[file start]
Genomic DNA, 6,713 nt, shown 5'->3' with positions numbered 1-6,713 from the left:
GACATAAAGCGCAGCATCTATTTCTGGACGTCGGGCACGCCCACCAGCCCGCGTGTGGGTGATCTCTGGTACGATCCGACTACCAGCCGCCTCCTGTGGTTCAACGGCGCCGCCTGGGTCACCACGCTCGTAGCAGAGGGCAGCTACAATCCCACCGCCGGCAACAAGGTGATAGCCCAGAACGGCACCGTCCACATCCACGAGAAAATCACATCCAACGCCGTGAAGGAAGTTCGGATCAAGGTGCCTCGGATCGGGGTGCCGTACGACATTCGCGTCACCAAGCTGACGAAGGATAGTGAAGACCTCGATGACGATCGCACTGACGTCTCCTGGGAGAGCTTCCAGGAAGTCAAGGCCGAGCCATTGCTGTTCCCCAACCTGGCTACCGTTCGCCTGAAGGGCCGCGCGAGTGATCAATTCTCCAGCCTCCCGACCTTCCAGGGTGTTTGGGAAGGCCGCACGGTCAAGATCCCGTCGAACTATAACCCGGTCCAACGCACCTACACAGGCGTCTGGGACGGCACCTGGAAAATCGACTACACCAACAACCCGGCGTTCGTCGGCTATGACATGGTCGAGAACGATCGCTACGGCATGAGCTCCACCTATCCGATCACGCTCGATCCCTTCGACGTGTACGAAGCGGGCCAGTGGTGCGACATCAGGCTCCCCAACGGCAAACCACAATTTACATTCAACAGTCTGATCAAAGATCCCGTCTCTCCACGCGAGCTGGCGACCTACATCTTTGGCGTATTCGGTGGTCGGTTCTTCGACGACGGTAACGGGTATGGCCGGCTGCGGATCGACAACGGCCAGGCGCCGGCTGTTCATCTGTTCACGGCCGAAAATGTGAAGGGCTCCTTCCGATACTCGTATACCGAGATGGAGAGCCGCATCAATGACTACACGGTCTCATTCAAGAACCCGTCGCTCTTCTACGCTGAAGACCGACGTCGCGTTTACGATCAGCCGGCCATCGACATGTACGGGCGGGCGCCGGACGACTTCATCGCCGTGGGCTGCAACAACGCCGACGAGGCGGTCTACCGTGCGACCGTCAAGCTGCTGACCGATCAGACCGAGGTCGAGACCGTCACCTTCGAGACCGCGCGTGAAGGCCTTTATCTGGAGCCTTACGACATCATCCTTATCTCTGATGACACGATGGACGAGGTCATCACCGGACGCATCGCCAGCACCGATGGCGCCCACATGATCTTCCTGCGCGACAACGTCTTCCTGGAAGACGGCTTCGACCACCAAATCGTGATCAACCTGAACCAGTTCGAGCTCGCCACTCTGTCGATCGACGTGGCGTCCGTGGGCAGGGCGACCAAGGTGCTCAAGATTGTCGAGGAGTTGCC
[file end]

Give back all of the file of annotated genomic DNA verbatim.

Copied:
Genomic DNA, 6,713 nt, shown 5'->3' with positions numbered 1-6,713 from the left:
GACATAAAGCGCAGCATCTATTTCTGGACGTCGGGCACGCCCACCAGCCCGCGTGTGGGTGATCTCTGGTACGATCCGACTACCAGCCGCCTCCTGTGGTTCAACGGCGCCGCCTGGGTCACCACGCTCGTAGCAGAGGGCAGCTACAATCCCACCGCCGGCAACAAGGTGATAGCCCAGAACGGCACCGTCCACATCCACGAGAAAATCACATCCAACGCCGTGAAGGAAGTTCGGATCAAGGTGCCTCGGATCGGGGTGCCGTACGACATTCGCGTCACCAAGCTGACGAAGGATAGTGAAGACCTCGATGACGATCGCACTGACGTCTCCTGGGAGAGCTTCCAGGAAGTCAAGGCCGAGCCATTGCTGTTCCCCAACCTGGCTACCGTTCGCCTGAAGGGCCGCGCGAGTGATCAATTCTCCAGCCTCCCGACCTTCCAGGGTGTTTGGGAAGGCCGCACGGTCAAGATCCCGTCGAACTATAACCCGGTCCAACGCACCTACACAGGCGTCTGGGACGGCACCTGGAAAATCGACTACACCAACAACCCGGCGTTCGTCGGCTATGACATGGTCGAGAACGATCGCTACGGCATGAGCTCCACCTATCCGATCACGCTCGATCCCTTCGACGTGTACGAAGCGGGCCAGTGGTGCGACATCAGGCTCCCCAACGGCAAACCACAATTTACATTCAACAGTCTGATCAAAGATCCCGTCTCTCCACGCGAGCTGGCGACCTACATCTTTGGCGTATTCGGTGGTCGGTTCTTCGACGACGGTAACGGGTATGGCCGGCTGCGGATCGACAACGGCCAGGCGCCGGCTGTTCATCTGTTCACGGCCGAAAATGTGAAGGGCTCCTTCCGATACTCGTATACCGAGATGGAGAGCCGCATCAATGACTACACGGTCTCATTCAAGAACCCGTCGCTCTTCTACGCTGAAGACCGACGTCGCGTTTACGATCAGCCGGCCATCGACATGTACGGGCGGGCGCCGGACGACTTCATCGCCGTGGGCTGCAACAACGCCGACGAGGCGGTCTACCGTGCGACCGTCAAGCTGCTGACCGATCAGACCGAGGTCGAGACCGTCACCTTCGAGACCGCGCGTGAAGGCCTTTATCTGGAGCCTTACGACATCATCCTTATCTCTGATGACACGATGGACGAGGTCATCACCGGACGCATCGCCAGCACCGATGGCGCCCACATGATCTTCCTGCGCGACAACGTCTTCCTGGAAGACGGCTTCGACCACCAAATCGTGATCAACCTGAACCAGTTCGAGCTCGCCACTCTGTCGATCGACGTGGCGTCCGTGGGCAGGGCGACCAAGGTGCTCAAGATTGTCGAGGAGTTGCC